Shanghai scraps land sales worth US$1.5 billion in 20 days as developers lose mood to shop amid tightened controls and glut
In Shanghai, the biggest commercial city, five land sales worth nearly US$1.5b have been cancelled in 20 days
Shanghai has cancelled five planned land sales worth a total of 10 billion yuan (US$1.47 billion) in 20 days, underscoring dampened appetite of developers weighed on by tightened funding and tepid sales.
The latest abandoned bidding for a prime site in Yangpu district to sell from a starting price of 4.6 billion yuan, brought cancelled land auctions this month to five, according to an announcement on the Shanghai Land Market website on Monday. It did not give reasons for the cancellation, but said no party had put forward a price by July 20.
The Yangpu site is within the city’s inner ring road and is slated solely for residential development, compared with the four previously cancelled sales where the sites were in the suburbs and two of them were for commercial use.
Yang Hongxu, vice director of E-house China R&D Institute, said the steep asking price, translated to 66,000 yuan per square meter, deterred developers. Surrounding projects sold at 100,000 yuan per sq m, meaning if developers sold the project at a similar price, the gains would be minimal, he said.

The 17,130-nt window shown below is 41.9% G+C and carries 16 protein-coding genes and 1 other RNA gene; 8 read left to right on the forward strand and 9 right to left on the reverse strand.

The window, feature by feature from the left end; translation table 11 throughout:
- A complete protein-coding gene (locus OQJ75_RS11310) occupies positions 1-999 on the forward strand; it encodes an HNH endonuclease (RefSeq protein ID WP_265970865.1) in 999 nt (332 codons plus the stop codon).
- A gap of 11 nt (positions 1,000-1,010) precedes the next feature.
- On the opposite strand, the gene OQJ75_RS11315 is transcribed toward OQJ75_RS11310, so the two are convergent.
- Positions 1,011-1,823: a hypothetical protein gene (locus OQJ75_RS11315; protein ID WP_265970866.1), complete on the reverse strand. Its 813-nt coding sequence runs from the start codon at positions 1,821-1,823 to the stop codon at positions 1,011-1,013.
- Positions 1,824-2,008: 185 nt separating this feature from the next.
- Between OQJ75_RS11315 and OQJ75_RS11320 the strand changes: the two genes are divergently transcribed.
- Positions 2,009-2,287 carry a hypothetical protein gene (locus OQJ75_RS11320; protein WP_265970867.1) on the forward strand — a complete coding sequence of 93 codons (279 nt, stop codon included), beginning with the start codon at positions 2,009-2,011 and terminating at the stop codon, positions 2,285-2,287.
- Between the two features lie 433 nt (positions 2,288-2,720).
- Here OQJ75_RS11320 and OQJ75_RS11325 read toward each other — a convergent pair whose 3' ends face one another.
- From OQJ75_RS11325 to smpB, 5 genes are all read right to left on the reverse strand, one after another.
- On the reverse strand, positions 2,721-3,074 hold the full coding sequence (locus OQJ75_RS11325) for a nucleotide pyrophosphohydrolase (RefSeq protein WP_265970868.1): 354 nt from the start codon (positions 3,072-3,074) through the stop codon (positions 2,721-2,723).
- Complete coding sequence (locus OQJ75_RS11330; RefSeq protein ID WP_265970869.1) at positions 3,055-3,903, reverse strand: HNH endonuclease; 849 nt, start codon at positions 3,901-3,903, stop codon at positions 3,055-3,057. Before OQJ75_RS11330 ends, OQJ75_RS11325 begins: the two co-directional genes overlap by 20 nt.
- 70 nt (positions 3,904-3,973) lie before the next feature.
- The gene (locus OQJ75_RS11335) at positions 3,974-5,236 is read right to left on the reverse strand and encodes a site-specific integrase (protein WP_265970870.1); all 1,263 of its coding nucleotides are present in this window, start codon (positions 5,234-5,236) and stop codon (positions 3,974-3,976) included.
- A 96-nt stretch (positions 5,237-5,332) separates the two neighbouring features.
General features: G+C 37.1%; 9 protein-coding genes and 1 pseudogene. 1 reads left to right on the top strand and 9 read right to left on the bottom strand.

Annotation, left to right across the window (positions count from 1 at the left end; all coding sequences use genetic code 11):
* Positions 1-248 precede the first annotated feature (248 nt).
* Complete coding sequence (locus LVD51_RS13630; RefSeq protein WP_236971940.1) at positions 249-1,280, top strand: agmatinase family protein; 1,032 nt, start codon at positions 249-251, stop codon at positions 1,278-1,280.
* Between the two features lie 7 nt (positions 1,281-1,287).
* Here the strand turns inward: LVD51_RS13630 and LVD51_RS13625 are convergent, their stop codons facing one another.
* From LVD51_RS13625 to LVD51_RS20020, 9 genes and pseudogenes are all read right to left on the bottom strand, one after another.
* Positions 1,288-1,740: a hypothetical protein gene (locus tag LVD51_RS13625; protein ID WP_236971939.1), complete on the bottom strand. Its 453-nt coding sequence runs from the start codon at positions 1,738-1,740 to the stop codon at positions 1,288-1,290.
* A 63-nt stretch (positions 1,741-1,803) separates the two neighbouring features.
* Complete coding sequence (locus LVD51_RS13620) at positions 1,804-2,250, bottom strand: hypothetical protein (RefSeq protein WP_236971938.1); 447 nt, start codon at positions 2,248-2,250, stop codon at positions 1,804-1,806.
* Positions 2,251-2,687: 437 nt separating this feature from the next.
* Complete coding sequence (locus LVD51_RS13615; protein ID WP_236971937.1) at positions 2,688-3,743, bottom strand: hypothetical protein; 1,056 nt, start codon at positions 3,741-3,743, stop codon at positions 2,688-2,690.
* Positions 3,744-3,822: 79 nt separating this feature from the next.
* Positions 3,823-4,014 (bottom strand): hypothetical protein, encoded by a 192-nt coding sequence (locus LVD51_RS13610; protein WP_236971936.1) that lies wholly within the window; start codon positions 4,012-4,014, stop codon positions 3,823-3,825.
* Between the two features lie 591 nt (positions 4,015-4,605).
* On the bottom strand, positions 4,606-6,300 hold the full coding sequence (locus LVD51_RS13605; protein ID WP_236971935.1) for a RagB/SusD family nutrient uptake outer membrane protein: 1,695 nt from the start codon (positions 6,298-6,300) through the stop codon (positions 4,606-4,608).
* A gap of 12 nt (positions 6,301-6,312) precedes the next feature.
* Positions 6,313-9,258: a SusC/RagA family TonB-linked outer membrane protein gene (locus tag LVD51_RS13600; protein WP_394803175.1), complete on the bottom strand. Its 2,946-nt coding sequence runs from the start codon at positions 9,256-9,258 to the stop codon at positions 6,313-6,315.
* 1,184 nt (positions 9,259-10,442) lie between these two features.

Chinese developers are facing a liquidity squeeze and rising funding costs as a result of government’s deleveraging campaign and efforts to rein in housing prices.
“The cancellation is probably due to the unattractive bidding prices that developers intended to make,” said Alan Jin, property analyst with Mizuho Securities.
“The developers are suffering a rough time facing the price cap and tightening credit. It dose not make sense for them to bid high.”
According to the Shanghai Bureau of Statistics, citywide property investments in the first half grew 3.6 per cent, while new home starts slumped 6.4 per cent. Property sales rose 3 per cent.
Lu Wenxi, a senior analyst with Centaline Shanghai, said the slow sales means slower collection of cash for developers, which made them much more cautious in land spending. More land supply from government since June has also convinced them to wait for the better plots to become available.
“With limited funds, they would rather spend the money in the best possible plot,” he said.
The cooling land market is not limited to Shanghai. On Monday, Suzhou, a city near Shanghai, also said three plots planned for sale failed to find buyers.
In Shenzhen, 26 parcels of land were sold in the first half, fetching 10.9 billion yuan, down 67 per cent from the same period last year. In June, a commercial site with development for housing in Qianhai, the city’s new financial district reportedly failed to sell.
Across the country, although total land sales in 40 cities monitored by E-house in the first half jumped 128 per cent to 1.04 trillion yuan, the average price and premium paid slumped. Premium for first-tier cities was 11 per cent, down from 21 per cent in the first half of 2017, and the premium for second-tier cities is 17 per cent, down from 32 per cent.
Country Garden, the country’s largest developer by sales, in June has order a halt of land acquisition in third, fourth and fifth-tier cities, scaling back a previously ambitious plan to be present in all counties in China, according to Shanghai media the Paper.